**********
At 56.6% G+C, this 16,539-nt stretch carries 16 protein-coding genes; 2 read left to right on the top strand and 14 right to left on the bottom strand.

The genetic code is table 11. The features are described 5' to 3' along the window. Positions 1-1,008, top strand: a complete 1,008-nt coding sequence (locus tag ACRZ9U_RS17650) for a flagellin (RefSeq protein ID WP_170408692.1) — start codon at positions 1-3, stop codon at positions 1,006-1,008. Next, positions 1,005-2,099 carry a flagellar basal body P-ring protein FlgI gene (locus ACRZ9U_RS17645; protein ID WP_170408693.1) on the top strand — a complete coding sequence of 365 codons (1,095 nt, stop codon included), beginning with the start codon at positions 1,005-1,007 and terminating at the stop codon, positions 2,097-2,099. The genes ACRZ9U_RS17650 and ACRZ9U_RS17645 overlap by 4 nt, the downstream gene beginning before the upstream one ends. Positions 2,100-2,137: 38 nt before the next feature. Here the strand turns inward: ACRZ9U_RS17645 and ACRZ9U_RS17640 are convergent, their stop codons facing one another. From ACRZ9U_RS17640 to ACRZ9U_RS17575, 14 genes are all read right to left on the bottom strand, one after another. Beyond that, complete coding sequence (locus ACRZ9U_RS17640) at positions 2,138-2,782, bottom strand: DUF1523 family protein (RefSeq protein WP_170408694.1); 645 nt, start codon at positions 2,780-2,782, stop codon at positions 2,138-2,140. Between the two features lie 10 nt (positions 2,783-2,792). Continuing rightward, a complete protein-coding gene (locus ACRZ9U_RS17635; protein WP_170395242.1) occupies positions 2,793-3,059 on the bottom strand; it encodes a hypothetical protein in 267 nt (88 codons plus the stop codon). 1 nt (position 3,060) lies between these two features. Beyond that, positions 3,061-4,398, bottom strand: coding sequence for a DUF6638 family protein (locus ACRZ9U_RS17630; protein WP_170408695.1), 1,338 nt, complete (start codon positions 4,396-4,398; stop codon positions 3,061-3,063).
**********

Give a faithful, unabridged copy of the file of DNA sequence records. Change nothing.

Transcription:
At 56.6% G+C, this 16,539-nt stretch carries 16 protein-coding genes; 2 read left to right on the top strand and 14 right to left on the bottom strand.

The genetic code is table 11. The features are described 5' to 3' along the window. Positions 1-1,008, top strand: a complete 1,008-nt coding sequence (locus tag ACRZ9U_RS17650) for a flagellin (RefSeq protein ID WP_170408692.1) — start codon at positions 1-3, stop codon at positions 1,006-1,008. Next, positions 1,005-2,099 carry a flagellar basal body P-ring protein FlgI gene (locus ACRZ9U_RS17645; protein ID WP_170408693.1) on the top strand — a complete coding sequence of 365 codons (1,095 nt, stop codon included), beginning with the start codon at positions 1,005-1,007 and terminating at the stop codon, positions 2,097-2,099. The genes ACRZ9U_RS17650 and ACRZ9U_RS17645 overlap by 4 nt, the downstream gene beginning before the upstream one ends. Positions 2,100-2,137: 38 nt before the next feature. Here the strand turns inward: ACRZ9U_RS17645 and ACRZ9U_RS17640 are convergent, their stop codons facing one another. From ACRZ9U_RS17640 to ACRZ9U_RS17575, 14 genes are all read right to left on the bottom strand, one after another. Beyond that, complete coding sequence (locus ACRZ9U_RS17640) at positions 2,138-2,782, bottom strand: DUF1523 family protein (RefSeq protein WP_170408694.1); 645 nt, start codon at positions 2,780-2,782, stop codon at positions 2,138-2,140. Between the two features lie 10 nt (positions 2,783-2,792). Continuing rightward, a complete protein-coding gene (locus ACRZ9U_RS17635; protein WP_170395242.1) occupies positions 2,793-3,059 on the bottom strand; it encodes a hypothetical protein in 267 nt (88 codons plus the stop codon). 1 nt (position 3,060) lies between these two features. Beyond that, positions 3,061-4,398, bottom strand: coding sequence for a DUF6638 family protein (locus ACRZ9U_RS17630; protein WP_170408695.1), 1,338 nt, complete (start codon positions 4,396-4,398; stop codon positions 3,061-3,063).